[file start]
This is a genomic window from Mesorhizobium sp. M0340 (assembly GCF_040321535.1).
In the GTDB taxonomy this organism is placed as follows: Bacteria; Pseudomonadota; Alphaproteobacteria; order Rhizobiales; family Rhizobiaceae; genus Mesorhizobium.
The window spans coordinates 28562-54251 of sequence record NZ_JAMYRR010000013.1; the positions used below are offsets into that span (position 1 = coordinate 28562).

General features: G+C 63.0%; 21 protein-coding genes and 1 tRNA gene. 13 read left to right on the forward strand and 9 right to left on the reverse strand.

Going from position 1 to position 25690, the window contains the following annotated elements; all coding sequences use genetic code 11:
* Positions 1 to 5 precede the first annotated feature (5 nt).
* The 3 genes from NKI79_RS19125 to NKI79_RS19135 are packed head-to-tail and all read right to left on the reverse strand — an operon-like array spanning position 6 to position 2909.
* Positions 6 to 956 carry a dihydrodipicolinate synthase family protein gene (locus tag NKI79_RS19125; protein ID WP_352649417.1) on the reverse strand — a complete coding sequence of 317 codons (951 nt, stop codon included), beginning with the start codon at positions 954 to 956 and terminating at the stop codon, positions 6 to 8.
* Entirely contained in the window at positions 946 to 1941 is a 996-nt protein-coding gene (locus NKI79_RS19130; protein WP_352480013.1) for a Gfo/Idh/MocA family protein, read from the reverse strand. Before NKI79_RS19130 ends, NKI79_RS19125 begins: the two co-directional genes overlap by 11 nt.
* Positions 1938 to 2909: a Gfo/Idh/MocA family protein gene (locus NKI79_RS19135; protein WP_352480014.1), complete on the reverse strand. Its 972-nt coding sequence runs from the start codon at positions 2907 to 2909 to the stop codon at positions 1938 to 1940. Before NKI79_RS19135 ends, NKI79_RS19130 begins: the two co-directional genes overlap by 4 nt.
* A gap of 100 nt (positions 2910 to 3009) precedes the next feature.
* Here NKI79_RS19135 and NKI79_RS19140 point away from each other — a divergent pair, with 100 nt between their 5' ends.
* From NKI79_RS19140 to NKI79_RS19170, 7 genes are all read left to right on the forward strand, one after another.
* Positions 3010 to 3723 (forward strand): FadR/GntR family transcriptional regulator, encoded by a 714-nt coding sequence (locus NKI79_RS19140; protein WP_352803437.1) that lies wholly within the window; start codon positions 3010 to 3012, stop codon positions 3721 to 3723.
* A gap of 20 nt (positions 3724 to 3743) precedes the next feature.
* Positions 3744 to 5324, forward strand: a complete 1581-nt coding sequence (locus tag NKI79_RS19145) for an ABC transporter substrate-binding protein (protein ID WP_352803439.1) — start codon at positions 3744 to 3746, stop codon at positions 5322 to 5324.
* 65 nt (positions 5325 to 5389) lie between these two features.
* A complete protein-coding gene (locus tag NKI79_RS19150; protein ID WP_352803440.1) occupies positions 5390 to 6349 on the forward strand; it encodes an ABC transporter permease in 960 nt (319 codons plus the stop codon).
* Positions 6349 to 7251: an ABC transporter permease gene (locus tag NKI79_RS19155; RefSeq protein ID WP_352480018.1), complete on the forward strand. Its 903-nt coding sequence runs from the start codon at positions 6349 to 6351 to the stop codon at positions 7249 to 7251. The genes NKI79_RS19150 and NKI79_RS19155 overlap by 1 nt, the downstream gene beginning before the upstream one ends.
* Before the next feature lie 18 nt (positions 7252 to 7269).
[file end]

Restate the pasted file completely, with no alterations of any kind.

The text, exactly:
This is a genomic window from Mesorhizobium sp. M0340 (assembly GCF_040321535.1).
In the GTDB taxonomy this organism is placed as follows: Bacteria; Pseudomonadota; Alphaproteobacteria; order Rhizobiales; family Rhizobiaceae; genus Mesorhizobium.
The window spans coordinates 28562-54251 of sequence record NZ_JAMYRR010000013.1; the positions used below are offsets into that span (position 1 = coordinate 28562).

General features: G+C 63.0%; 21 protein-coding genes and 1 tRNA gene. 13 read left to right on the forward strand and 9 right to left on the reverse strand.

Going from position 1 to position 25690, the window contains the following annotated elements; all coding sequences use genetic code 11:
* Positions 1 to 5 precede the first annotated feature (5 nt).
* The 3 genes from NKI79_RS19125 to NKI79_RS19135 are packed head-to-tail and all read right to left on the reverse strand — an operon-like array spanning position 6 to position 2909.
* Positions 6 to 956 carry a dihydrodipicolinate synthase family protein gene (locus tag NKI79_RS19125; protein ID WP_352649417.1) on the reverse strand — a complete coding sequence of 317 codons (951 nt, stop codon included), beginning with the start codon at positions 954 to 956 and terminating at the stop codon, positions 6 to 8.
* Entirely contained in the window at positions 946 to 1941 is a 996-nt protein-coding gene (locus NKI79_RS19130; protein WP_352480013.1) for a Gfo/Idh/MocA family protein, read from the reverse strand. Before NKI79_RS19130 ends, NKI79_RS19125 begins: the two co-directional genes overlap by 11 nt.
* Positions 1938 to 2909: a Gfo/Idh/MocA family protein gene (locus NKI79_RS19135; protein WP_352480014.1), complete on the reverse strand. Its 972-nt coding sequence runs from the start codon at positions 2907 to 2909 to the stop codon at positions 1938 to 1940. Before NKI79_RS19135 ends, NKI79_RS19130 begins: the two co-directional genes overlap by 4 nt.
* A gap of 100 nt (positions 2910 to 3009) precedes the next feature.
* Here NKI79_RS19135 and NKI79_RS19140 point away from each other — a divergent pair, with 100 nt between their 5' ends.
* From NKI79_RS19140 to NKI79_RS19170, 7 genes are all read left to right on the forward strand, one after another.
* Positions 3010 to 3723 (forward strand): FadR/GntR family transcriptional regulator, encoded by a 714-nt coding sequence (locus NKI79_RS19140; protein WP_352803437.1) that lies wholly within the window; start codon positions 3010 to 3012, stop codon positions 3721 to 3723.
* A gap of 20 nt (positions 3724 to 3743) precedes the next feature.
* Positions 3744 to 5324, forward strand: a complete 1581-nt coding sequence (locus tag NKI79_RS19145) for an ABC transporter substrate-binding protein (protein ID WP_352803439.1) — start codon at positions 3744 to 3746, stop codon at positions 5322 to 5324.
* 65 nt (positions 5325 to 5389) lie between these two features.
* A complete protein-coding gene (locus tag NKI79_RS19150; protein ID WP_352803440.1) occupies positions 5390 to 6349 on the forward strand; it encodes an ABC transporter permease in 960 nt (319 codons plus the stop codon).
* Positions 6349 to 7251: an ABC transporter permease gene (locus tag NKI79_RS19155; RefSeq protein ID WP_352480018.1), complete on the forward strand. Its 903-nt coding sequence runs from the start codon at positions 6349 to 6351 to the stop codon at positions 7249 to 7251. The genes NKI79_RS19150 and NKI79_RS19155 overlap by 1 nt, the downstream gene beginning before the upstream one ends.
* Before the next feature lie 18 nt (positions 7252 to 7269).